While this might have been a case of human error, it does nothing to build confidence that the Public Health Authority knows what it is doing.
This is compounded by the early decision to limit testing, which was reversed in late April. As tests have increased, unsurprisingly so have case numbers.
In mid-April, New Zealand had done 10,000 more tests than Sweden. This is despite New Zealand having half the population and reporting its first case a month later than Sweden. To date New Zealand has reported 168,000 tests, compared to Sweden’s 148,500 tests.
Worse still, early May saw confirmation that over 50 percent of Stockholm’s elderly care homes had had a diagnosis of Covid-19.
Swedes can see what is happening around the world. Many, including friends of mine, are taking decisive and responsible action and self-isolating, despite the government’s inaction.
This is why, in late April, a group of Swedish scientists wrote a scathing public letter to Anders Tegnell asking for major changes to the strategy. In the letter they labelled Sweden’s approach “shameful”.
A lack of process, clear communication (recommendations instead of regulation) and issues with personal protective equipment are all cited as issues that could have been prevented.
Despite this, approval ratings for Prime Minister Löfven are soaring. Allowing the controversial State Epidemiologist Anders Tegnell to front communication has paid dividends for the Prime Minister’s public image.
Only now are mainstream media beginning to grumble about the Prime Minister’s unavailability to front in-depth media interviews and questions are being asked as to whether he has been using his team to shelter him from negative PR.
So what does all this mean?
While there is some truth to the “only time will tell” mantra, there are some facts in which we can measure success. The key one is the number of preventable deaths each country experiences.
The death toll speaks to the levels of preparedness (or unpreparedness), as well as our willingness to put a price on life and our best attempt to try to help those most vulnerable.
In Sweden for every 1 million people the death rate is currently 319 for COVID-19, not that much lower than the UKs 465 and a startling difference from New Zealand’s 4 and Norway’s 40.
If New Zealand had adopted a similar strategy to Sweden, we could have experienced 1,500 deaths, and this number would likely continue to climb.
Let’s be clear. Sweden will never admit that they failed in protecting their people. But the Prime Minister and Anders Tegnell have a lot to answer for.
The global debate on herd immunity continues and if Sweden reaches it faster than other countries remains to be seen. But they will have reached it by mistake rather than by design.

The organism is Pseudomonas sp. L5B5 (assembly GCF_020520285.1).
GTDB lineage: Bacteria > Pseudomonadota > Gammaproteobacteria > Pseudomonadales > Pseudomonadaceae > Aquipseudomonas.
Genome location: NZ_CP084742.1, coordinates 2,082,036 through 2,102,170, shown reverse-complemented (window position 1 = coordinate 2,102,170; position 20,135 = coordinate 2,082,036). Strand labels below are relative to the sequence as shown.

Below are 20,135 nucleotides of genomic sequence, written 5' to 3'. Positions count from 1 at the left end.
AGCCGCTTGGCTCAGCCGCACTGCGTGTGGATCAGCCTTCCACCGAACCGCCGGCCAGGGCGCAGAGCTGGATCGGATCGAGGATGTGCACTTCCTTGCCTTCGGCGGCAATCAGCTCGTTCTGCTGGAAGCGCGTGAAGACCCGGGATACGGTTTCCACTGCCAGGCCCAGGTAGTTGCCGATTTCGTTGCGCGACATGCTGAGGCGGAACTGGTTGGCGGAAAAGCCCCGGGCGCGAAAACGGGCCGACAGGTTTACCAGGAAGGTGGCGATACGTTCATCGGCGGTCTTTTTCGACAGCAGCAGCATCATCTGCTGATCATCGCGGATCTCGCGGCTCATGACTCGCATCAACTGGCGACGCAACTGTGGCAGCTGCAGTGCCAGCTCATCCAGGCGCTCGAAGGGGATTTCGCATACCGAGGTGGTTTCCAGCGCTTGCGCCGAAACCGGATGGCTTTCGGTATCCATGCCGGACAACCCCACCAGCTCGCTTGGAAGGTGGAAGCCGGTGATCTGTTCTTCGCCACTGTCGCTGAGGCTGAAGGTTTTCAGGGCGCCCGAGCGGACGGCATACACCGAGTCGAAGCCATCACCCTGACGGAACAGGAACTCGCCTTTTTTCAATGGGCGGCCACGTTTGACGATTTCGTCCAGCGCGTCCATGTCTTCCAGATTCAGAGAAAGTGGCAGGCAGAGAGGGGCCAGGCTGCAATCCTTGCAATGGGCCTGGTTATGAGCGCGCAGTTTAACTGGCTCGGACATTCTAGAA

Surely if you were planning a herd immunity strategy you would have ensured there was appropriate safeguards in place? Instead indications show that Sweden have failed to protect those most at risks e.g. immigrants and the elderly.
So, do not believe the Swedish government spin “that all is well”. It is not.
The Swedish narrative is being driven by a Prime Minister and a Public Health Authority who are working hard to escape the blame for a disaster of their own making.
While spouting on a global stage how successful Sweden’s strategy has been, this is driven by the desire to save their own jobs and to improve public perception. No wonder former Prime Minister and highly respected Swedish Diplomat Carl Bildt called for the government to put a gag order on Anders Tegnell.
Meanwhile, Sweden’s unemployment rate has risen to 8% and forecasts are into the double digits, so it is hard to argue that their approach has saved the economy, at least in the short-term.
For New Zealand, I hope that we can look back at this period and say that we as a nation did everything we could to protect those most vulnerable. I doubt that Sweden can say the same.
That is why I am of the view that New Zealand has adopted the right strategy.
Yes, it has come with economic pain. But out of every great challenge comes an even greater opportunity. As a country, we need to take advantage of the opportunity we now have.
Yes, it is possible we get hit by a second wave, but kiwis have now been educated on a pandemic response and are largely familiar with what the country needs to do to get through this crisis.
In the interim, we need to get on with the hard work of rebuilding our economy, to support companies to innovate, create jobs and explore new opportunities.
Now there must be reward for our sacrifices.
And as we move into this next phase of lockdown, I urge our Government to think creatively about how New Zealand can use its new competitive advantage to truly make a long-term and positive financial impact for the people of New Zealand.
Let us not just be the country that is applauded for its management of COVID-19, let’s be the country that embraces this challenge as an opportunity to grow and prosper in the years ahead.